Introducing international visitors to the basics of vehicle insurance in the United States of America.

American Auto Insurance Basics

In this section, we'll introduce you to the basic principles and terminology of auto insurance in the United States.


As with any insurance, you (the insured) pay the insurance company (the insurer) a premium to put a policy in place that will cover vehicle-related losses (or claims) that you may incur, up to the policy's limits, after you have covered the deductible.


The Insured (You)

You, as the first named insured, are covered against losses.  


Under the permissive driving clause, anyone you permit to drive your vehicle is also covered by your insurance.  This could be a partner, a friend - anyone legally allowed to drive.


If you're planning on having someone else drive your vehicle regularly, American insurance companies generally ask you to listed that person as an additional named insured.


If your vehicle is financed by a third party, or if you own your vehicle through a company, you can list that company as an additional named insured (financing companies generally require this to make sure they get their money back in the event of an accident).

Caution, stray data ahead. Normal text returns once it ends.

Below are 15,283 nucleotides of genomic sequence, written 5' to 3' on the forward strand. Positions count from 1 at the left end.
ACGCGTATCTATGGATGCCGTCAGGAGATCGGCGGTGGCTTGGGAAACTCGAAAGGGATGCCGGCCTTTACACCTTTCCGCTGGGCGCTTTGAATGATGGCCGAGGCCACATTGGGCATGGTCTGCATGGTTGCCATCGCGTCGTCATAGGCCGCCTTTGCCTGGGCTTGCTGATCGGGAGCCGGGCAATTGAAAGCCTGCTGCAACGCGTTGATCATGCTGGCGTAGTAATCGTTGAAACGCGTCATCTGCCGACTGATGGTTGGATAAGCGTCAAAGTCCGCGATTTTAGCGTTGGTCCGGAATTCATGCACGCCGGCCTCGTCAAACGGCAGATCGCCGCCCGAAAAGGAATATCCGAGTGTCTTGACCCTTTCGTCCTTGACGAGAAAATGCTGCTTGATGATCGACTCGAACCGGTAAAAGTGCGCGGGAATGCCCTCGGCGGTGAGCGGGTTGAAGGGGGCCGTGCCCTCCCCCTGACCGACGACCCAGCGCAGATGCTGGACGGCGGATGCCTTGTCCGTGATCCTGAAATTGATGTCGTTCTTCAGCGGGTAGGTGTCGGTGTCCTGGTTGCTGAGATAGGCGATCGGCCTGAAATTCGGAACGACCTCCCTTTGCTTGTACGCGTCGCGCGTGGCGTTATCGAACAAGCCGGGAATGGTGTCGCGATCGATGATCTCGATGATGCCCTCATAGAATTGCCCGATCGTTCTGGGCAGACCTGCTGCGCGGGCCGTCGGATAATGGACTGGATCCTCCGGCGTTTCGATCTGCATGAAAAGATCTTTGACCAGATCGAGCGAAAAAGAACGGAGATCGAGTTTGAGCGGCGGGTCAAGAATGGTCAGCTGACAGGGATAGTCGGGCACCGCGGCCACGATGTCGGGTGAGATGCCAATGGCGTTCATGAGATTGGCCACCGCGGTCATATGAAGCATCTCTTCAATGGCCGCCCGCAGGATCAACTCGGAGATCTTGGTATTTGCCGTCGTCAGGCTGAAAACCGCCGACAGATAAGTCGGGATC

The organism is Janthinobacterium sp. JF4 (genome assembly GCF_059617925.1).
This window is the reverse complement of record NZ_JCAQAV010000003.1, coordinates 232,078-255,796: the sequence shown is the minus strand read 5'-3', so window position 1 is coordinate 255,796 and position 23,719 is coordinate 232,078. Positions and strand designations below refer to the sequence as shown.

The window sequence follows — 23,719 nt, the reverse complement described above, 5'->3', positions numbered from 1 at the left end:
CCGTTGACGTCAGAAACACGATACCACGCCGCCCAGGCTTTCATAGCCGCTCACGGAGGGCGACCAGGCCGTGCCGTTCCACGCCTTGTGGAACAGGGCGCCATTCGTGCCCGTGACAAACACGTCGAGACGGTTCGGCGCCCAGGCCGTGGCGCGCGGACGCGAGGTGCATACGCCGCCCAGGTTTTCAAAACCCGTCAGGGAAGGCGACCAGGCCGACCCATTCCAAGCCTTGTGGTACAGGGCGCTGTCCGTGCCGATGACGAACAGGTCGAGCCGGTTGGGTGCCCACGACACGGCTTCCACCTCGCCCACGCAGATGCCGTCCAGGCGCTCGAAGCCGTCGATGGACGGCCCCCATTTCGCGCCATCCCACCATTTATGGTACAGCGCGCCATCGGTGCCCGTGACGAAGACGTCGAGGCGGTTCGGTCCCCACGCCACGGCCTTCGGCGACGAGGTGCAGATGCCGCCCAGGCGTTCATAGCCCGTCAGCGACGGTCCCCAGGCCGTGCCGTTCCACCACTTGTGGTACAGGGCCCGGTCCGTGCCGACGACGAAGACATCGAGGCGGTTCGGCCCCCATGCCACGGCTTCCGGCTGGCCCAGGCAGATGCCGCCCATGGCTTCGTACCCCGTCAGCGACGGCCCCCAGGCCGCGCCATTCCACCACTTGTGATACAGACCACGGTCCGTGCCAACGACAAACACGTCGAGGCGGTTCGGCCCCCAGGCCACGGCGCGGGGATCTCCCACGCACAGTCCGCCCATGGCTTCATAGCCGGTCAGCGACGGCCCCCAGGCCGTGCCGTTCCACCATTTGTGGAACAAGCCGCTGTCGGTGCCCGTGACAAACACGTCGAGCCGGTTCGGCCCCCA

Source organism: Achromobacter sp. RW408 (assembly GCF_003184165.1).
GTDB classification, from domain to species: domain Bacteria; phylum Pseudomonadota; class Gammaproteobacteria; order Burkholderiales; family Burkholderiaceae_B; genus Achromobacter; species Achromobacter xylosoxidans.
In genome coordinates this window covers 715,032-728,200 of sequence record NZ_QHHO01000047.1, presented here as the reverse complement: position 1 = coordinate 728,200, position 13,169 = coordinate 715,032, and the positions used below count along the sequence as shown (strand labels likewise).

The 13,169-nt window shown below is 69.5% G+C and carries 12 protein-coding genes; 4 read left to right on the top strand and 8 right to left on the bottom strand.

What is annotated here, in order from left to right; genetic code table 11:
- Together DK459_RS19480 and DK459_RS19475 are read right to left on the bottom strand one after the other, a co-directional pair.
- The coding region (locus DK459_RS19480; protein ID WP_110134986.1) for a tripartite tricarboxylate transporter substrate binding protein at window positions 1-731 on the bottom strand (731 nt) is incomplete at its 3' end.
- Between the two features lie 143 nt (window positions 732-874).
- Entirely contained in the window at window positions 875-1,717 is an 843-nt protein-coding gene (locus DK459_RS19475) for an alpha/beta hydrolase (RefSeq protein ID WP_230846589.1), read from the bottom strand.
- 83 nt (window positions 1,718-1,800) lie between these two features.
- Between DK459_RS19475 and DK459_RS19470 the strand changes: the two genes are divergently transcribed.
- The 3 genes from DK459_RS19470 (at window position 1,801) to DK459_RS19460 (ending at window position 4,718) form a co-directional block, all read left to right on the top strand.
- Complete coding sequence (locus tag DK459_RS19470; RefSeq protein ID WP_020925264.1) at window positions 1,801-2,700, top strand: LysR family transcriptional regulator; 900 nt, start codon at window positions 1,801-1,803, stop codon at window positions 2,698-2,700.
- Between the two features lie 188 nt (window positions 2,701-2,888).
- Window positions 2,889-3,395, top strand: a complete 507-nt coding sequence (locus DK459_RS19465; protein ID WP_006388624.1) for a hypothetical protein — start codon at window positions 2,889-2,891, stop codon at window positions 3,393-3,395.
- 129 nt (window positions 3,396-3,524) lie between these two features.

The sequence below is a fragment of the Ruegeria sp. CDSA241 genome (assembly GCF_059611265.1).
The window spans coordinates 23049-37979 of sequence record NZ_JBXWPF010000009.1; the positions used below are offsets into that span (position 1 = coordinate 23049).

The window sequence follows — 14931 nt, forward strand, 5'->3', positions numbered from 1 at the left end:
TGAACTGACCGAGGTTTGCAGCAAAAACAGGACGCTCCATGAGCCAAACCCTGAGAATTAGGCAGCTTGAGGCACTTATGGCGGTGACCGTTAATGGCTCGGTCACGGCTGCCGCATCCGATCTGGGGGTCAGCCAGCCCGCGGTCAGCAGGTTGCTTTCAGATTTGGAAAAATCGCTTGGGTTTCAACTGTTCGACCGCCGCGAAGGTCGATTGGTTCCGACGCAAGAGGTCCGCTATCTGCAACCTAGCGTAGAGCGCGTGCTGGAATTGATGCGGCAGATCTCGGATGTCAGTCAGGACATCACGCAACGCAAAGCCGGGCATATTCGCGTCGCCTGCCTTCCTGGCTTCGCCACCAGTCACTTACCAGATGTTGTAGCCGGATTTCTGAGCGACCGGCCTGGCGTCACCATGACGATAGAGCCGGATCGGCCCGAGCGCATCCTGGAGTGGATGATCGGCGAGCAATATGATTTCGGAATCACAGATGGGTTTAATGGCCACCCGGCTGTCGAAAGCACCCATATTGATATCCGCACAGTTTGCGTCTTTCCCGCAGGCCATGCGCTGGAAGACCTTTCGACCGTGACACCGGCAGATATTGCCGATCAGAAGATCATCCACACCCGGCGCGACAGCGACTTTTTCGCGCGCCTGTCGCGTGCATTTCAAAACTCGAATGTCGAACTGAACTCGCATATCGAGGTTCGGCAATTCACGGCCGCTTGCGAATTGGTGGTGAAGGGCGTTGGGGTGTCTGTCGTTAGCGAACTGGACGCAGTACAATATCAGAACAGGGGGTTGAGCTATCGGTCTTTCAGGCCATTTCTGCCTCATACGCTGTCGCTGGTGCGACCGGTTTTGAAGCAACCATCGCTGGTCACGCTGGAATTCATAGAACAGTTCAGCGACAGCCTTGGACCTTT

The Insurer

Only insurers licensed in one of the 50 US states or the District of Colombia may issue insurance policies in the United States.



Before putting insurance in place, the insurer will generally require payment of the premium.  


The premium compensates the insurer for the risk that they take on.  So, the larger the amount the insurance company may have to pay out, or the more likely it is to happen, the higher the premium the insurance company will charge.



An insurance contract is called a policy.  The policy specifies the terms of the contract, the vehicle to be insured, the driver, and the limits.


Losses and Claims

A loss occurs when an accident (identifiable in time and place) occurs which causes bodily or property damage.


A loss could arise from a collision (a moving vehicle striking an object or other vehicle) or a non-collision event (fire, theft, falling objects, etc.).


A claim occurs when an insured files a request with the insurer to pay for the loss.


Insurance Limits

An insurer will not pay for an unlimited amount of losses.  


Instead, the insurer will pay claims up to a limit defined in the policy.


For example, if you have a policy with a $50,000 property damage liability limit and you hit someone else’s Tesla, you may be financially responsible for the damages beyond $50,000.


Deductible (known in other places as Excess)

If an insurance company paid for every single ding and scratch you put on your car, well, we would all be less careful about dinging and scratching our cars.


This is why many insurance policies include a deductible, or an amount that the insured must pay before the insurer will pay a claim. This amount (known in other parts of the world as an excess), incentivizes drivers to be a bit more cautious, as they know they’ll at least partly share any losses.


All else being equal, an insurance policy with a $1,000 deductible will cost less than an insurance policy with a $500 deductible.